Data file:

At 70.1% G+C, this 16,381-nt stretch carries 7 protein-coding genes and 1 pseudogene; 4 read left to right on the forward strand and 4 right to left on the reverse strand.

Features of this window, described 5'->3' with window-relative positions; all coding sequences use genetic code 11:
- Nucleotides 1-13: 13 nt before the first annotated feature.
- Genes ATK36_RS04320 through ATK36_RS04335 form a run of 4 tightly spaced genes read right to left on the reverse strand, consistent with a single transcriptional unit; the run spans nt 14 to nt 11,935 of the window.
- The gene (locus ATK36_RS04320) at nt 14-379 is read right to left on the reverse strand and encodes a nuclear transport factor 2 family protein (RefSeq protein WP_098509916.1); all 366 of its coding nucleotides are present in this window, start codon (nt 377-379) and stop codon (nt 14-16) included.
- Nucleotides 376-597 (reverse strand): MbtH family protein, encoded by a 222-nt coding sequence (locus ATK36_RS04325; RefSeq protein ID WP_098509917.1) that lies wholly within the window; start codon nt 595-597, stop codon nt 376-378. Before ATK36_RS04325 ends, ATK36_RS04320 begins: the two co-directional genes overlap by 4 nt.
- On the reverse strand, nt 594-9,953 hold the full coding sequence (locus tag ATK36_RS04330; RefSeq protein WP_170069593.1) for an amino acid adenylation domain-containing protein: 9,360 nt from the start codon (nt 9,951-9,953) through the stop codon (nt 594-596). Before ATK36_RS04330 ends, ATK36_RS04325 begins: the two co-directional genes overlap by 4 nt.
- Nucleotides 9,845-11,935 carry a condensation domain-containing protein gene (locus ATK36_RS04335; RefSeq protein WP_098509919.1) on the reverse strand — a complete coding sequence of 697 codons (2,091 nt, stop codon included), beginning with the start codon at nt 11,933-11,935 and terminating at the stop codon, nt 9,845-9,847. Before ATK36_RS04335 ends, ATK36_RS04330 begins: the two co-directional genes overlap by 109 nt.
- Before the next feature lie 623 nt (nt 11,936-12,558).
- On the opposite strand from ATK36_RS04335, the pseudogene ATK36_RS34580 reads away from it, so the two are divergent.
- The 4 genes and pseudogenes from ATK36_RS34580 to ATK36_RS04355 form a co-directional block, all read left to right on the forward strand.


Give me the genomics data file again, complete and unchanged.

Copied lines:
At 70.1% G+C, this 16,381-nt stretch carries 7 protein-coding genes and 1 pseudogene; 4 read left to right on the forward strand and 4 right to left on the reverse strand.

Features of this window, described 5'->3' with window-relative positions; all coding sequences use genetic code 11:
- Nucleotides 1-13: 13 nt before the first annotated feature.
- Genes ATK36_RS04320 through ATK36_RS04335 form a run of 4 tightly spaced genes read right to left on the reverse strand, consistent with a single transcriptional unit; the run spans nt 14 to nt 11,935 of the window.
- The gene (locus ATK36_RS04320) at nt 14-379 is read right to left on the reverse strand and encodes a nuclear transport factor 2 family protein (RefSeq protein WP_098509916.1); all 366 of its coding nucleotides are present in this window, start codon (nt 377-379) and stop codon (nt 14-16) included.
- Nucleotides 376-597 (reverse strand): MbtH family protein, encoded by a 222-nt coding sequence (locus ATK36_RS04325; RefSeq protein ID WP_098509917.1) that lies wholly within the window; start codon nt 595-597, stop codon nt 376-378. Before ATK36_RS04325 ends, ATK36_RS04320 begins: the two co-directional genes overlap by 4 nt.
- On the reverse strand, nt 594-9,953 hold the full coding sequence (locus tag ATK36_RS04330; RefSeq protein WP_170069593.1) for an amino acid adenylation domain-containing protein: 9,360 nt from the start codon (nt 9,951-9,953) through the stop codon (nt 594-596). Before ATK36_RS04330 ends, ATK36_RS04325 begins: the two co-directional genes overlap by 4 nt.
- Nucleotides 9,845-11,935 carry a condensation domain-containing protein gene (locus ATK36_RS04335; RefSeq protein WP_098509919.1) on the reverse strand — a complete coding sequence of 697 codons (2,091 nt, stop codon included), beginning with the start codon at nt 11,933-11,935 and terminating at the stop codon, nt 9,845-9,847. Before ATK36_RS04335 ends, ATK36_RS04330 begins: the two co-directional genes overlap by 109 nt.
- Before the next feature lie 623 nt (nt 11,936-12,558).
- On the opposite strand from ATK36_RS04335, the pseudogene ATK36_RS34580 reads away from it, so the two are divergent.
- The 4 genes and pseudogenes from ATK36_RS34580 to ATK36_RS04355 form a co-directional block, all read left to right on the forward strand.